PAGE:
By Kimberly Beauchamp, ND
Healthnotes Newswire (November 2, 2006)—Can drinking more juice really help prevent Alzheimer’s disease? Apparently so, says a study released in the American Journal of Medicine.
People who eat more fruits and vegetables have lower rates of many diseases—cancer, heart disease, and diabetes—to name just a few. In a landmark trial, researchers have found yet another reason to add some more of these foods to your diet: people who drink at least three glasses of fruit or vegetable juice each week may have a 76% lower chance of suffering from Alzheimer’s disease.
Alzheimer’s disease is a brain disorder that occurs in the later years of life. People with Alzheimer’s develop progressive memory loss and gradually lose the ability to function and to take care of themselves. As more people are living longer, the number of people with Alzheimer’s disease will continue to grow.
No one knows for sure what causes Alzheimer’s disease, but free radical production in the brain seems to be involved. Antioxidants—substances that can neutralize free radicals—have been investigated as anti-Alzheimer’s agents.
Recent research points to antioxidants called polyphenols—abundant in apples, grapes, and citrus fruits—as powerful brain protectors. The new study looked at the eating habits of 1,836 Japanese Americans to determine if drinking fruit and vegetable juices that are high in polyphenols might decrease their risk of Alzheimer’s disease.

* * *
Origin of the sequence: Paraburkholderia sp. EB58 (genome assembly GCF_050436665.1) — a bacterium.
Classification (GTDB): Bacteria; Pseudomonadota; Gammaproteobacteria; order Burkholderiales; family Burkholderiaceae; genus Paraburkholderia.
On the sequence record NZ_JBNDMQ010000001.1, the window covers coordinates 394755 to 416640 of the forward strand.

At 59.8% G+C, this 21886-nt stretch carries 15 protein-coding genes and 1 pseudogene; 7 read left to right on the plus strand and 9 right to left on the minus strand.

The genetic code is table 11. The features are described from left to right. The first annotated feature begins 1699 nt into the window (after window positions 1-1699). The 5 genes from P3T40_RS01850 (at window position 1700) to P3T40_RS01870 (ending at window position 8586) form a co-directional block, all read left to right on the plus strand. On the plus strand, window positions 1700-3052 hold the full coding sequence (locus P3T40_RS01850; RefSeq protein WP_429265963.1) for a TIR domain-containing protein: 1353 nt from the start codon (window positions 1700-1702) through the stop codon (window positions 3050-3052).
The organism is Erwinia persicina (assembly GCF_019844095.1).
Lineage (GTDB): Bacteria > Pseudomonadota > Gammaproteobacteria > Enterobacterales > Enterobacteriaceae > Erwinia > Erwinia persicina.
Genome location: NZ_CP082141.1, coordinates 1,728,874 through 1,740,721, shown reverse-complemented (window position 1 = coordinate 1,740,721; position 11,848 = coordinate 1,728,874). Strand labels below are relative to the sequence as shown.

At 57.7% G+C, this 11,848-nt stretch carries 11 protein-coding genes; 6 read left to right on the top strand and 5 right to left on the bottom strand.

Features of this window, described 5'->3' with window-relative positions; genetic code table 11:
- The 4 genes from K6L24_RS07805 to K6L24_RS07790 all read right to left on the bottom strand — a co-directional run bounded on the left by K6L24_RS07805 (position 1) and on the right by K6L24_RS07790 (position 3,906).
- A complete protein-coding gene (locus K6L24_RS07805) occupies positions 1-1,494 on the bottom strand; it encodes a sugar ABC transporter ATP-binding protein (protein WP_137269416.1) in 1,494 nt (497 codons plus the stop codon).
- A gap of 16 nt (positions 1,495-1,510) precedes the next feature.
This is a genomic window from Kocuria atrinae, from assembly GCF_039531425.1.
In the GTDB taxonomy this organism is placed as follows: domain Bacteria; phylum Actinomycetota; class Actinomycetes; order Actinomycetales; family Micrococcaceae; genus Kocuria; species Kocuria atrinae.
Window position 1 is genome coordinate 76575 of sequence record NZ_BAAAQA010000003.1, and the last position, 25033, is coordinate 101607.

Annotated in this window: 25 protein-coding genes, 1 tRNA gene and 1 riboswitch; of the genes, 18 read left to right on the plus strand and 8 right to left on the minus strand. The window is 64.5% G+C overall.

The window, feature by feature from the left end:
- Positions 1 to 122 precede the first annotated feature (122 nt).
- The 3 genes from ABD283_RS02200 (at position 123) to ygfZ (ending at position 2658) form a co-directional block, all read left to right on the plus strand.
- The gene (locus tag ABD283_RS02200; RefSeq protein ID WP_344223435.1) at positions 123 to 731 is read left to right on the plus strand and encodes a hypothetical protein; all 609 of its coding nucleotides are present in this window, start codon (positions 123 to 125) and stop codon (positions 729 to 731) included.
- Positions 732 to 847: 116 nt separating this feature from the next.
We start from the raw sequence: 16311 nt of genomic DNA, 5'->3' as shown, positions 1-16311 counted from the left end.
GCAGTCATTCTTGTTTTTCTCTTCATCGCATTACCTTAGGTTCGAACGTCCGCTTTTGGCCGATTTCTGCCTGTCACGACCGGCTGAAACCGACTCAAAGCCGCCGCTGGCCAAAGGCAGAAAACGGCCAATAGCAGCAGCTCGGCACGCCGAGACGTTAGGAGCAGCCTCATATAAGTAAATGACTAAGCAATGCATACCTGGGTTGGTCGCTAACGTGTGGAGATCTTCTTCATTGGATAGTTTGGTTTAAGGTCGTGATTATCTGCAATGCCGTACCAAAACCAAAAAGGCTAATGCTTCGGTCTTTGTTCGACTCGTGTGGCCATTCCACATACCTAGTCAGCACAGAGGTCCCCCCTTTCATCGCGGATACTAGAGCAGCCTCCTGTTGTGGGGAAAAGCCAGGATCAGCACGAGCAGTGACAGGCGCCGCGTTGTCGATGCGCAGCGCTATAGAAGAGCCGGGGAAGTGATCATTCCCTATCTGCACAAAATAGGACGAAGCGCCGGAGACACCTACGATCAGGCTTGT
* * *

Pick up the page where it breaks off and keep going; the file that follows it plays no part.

People who drank three or more glasses of fruit or vegetable juice each week were far less likely to be diagnosed with Alzheimer’s disease than were people who drank less than one glass. Those people at highest risk for the disease tended to get the most protection from drinking juice.
The study’s authors commented, “Fruit and vegetable juices may also possess other protective components [other than polyphenols], such as folate and minerals. A high [blood] level of folate was found to be associated with a decreased risk of Alzheimer’s disease.”
It’s not yet known which types of juice offer the most protection, or for how long they must be drunk to see an effect. For now, adding a few glasses of apple or orange juice to your diet each week could be a simple way to reduce your risk of Alzheimer’s disease.
(Am J Med 2006;119:751–9)
Kimberly Beauchamp, ND, earned her bachelor’s degree from the University of Rhode Island and her Doctorate of Naturopathic Medicine from Bastyr University in Kenmore, WA. She cofounded South County Naturopaths in Wakefield, RI. Dr. Beauchamp practices as a birth doula and lectures on topics including whole-foods nutrition, detoxification, and women’s health.
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